Dr. Saravolatz is recognized for his research in infectious disease, specifically in the areas of new drug therapies and rapid diagnostic microbiologic tests. He is currently Professor of Medicine and Chairman of the Department of Internal Medicine at St. John Hospital & Medical Center. The hospital is affiliated with Wayne State University School of Medicine, where he also serves as Director of Department of Medicine Molecular Biology Laboratory. Prior to his current role, he directed the infectious disease training program at Henry Ford Hospital for 14 years. Dr. Saravolatz has authored more than 400 articles, text book chapters, invited reviews and scientific presentations and serves as a member for over 16 professional societies, including The American College of Physicians, Infectious Disease Society of America and The American College of Epidemiology and the Royal Society of Medicine (London). He has received numerous honors and awards for his teaching ability and clinical expertise in infectious diseases and was made a Master of the American College of Physicians. In 2005, Dr. Saravolatz was awarded the academic achievement in medical management from the American College of Physicians Executive.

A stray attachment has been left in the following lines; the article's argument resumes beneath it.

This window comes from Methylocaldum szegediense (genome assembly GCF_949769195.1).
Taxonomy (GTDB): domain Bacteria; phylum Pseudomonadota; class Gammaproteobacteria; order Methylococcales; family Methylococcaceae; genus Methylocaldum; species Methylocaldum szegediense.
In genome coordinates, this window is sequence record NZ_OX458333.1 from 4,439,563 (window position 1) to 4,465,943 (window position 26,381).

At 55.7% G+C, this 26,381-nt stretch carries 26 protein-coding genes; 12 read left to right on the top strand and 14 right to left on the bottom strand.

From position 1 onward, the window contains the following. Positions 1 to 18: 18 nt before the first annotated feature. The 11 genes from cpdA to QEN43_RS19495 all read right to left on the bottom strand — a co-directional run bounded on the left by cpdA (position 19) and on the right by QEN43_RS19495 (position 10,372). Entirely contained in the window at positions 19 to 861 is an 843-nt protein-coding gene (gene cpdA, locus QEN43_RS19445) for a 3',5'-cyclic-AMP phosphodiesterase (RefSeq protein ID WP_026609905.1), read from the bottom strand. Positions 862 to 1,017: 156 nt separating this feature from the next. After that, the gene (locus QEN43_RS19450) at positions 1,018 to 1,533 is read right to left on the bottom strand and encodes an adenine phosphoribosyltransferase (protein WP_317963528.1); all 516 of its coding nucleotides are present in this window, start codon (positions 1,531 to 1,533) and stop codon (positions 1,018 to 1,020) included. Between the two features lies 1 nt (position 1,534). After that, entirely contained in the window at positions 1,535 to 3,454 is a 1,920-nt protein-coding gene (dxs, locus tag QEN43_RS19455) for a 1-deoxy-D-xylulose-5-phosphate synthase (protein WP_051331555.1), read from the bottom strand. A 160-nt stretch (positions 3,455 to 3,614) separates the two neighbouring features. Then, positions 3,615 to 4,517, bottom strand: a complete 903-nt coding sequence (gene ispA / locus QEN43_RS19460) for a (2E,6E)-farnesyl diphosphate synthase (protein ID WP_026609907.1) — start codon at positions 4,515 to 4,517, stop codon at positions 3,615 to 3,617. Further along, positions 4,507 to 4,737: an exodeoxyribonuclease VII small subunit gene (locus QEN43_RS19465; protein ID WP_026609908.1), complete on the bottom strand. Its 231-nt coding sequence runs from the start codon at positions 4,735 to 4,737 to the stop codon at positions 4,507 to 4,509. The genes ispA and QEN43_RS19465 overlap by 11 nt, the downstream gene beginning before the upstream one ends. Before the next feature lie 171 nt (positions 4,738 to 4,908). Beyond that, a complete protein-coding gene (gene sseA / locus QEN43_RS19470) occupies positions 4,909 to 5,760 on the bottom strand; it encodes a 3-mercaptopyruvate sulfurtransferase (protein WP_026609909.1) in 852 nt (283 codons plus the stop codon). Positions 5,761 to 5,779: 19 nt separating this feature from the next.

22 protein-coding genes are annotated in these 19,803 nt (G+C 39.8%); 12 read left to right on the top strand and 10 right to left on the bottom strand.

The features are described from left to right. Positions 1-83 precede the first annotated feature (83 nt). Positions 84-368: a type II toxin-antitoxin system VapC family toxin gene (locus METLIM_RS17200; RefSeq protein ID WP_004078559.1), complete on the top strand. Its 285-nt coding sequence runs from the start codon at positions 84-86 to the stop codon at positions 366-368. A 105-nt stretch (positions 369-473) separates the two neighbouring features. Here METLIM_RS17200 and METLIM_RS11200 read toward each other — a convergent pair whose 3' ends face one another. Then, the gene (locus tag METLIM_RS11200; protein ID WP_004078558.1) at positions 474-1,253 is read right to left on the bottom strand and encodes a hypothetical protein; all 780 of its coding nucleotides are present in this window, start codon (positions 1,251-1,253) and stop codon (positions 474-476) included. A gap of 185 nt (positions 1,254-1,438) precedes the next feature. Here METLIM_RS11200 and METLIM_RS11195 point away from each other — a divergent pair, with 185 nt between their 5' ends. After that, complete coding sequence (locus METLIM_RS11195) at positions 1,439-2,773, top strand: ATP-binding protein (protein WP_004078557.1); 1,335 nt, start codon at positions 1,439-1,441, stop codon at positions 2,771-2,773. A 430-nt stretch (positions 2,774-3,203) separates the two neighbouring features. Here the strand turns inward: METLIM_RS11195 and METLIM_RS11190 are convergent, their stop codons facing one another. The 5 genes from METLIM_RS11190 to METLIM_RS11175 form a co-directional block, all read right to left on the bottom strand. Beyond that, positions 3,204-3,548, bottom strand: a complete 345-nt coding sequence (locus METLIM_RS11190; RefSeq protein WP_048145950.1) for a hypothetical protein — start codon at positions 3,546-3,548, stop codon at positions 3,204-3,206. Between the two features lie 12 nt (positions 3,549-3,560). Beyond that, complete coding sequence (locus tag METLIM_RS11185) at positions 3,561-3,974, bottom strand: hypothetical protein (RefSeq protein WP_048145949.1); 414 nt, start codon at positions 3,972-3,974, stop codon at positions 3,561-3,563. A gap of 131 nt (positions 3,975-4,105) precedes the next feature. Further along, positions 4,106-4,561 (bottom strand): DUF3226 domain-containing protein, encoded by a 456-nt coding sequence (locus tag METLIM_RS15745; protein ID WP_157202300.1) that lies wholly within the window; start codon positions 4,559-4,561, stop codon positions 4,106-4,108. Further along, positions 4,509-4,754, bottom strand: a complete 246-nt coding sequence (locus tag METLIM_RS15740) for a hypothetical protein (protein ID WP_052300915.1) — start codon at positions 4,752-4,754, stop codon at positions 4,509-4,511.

Dr. Saravolatz received his B.S from University of Michigan and earned his M.D from University of Michigan Medical School.
Dean L. Shinabarger, Ph.D.
Dr. Shinabarger is CEO and owner of Micromyx, a microbiology services company located in Kalamazoo, Michigan. He received a B.S. in Biology in 1982 from Emporia State University and a Ph.D. in Microbiology from Louisiana State University in 1986. As a postdoctoral fellow in the laboratory of Dr. Leo Parks at North Carolina State University, Dr. Shinabarger studied sterol synthesis in yeast. In addition, he completed a second fellowship at the University of Illinois College of Medicine in Chicago under Dr. Chakrabarty, investigating Pseudomonas aeruginosa pathogenesis as related to cystic fibrosis patients’ lung infections. Dr. Shinabarger’s industrial career began in 1992 at Proctor & Gamble Pharmaceuticals in their anti-infective discovery program.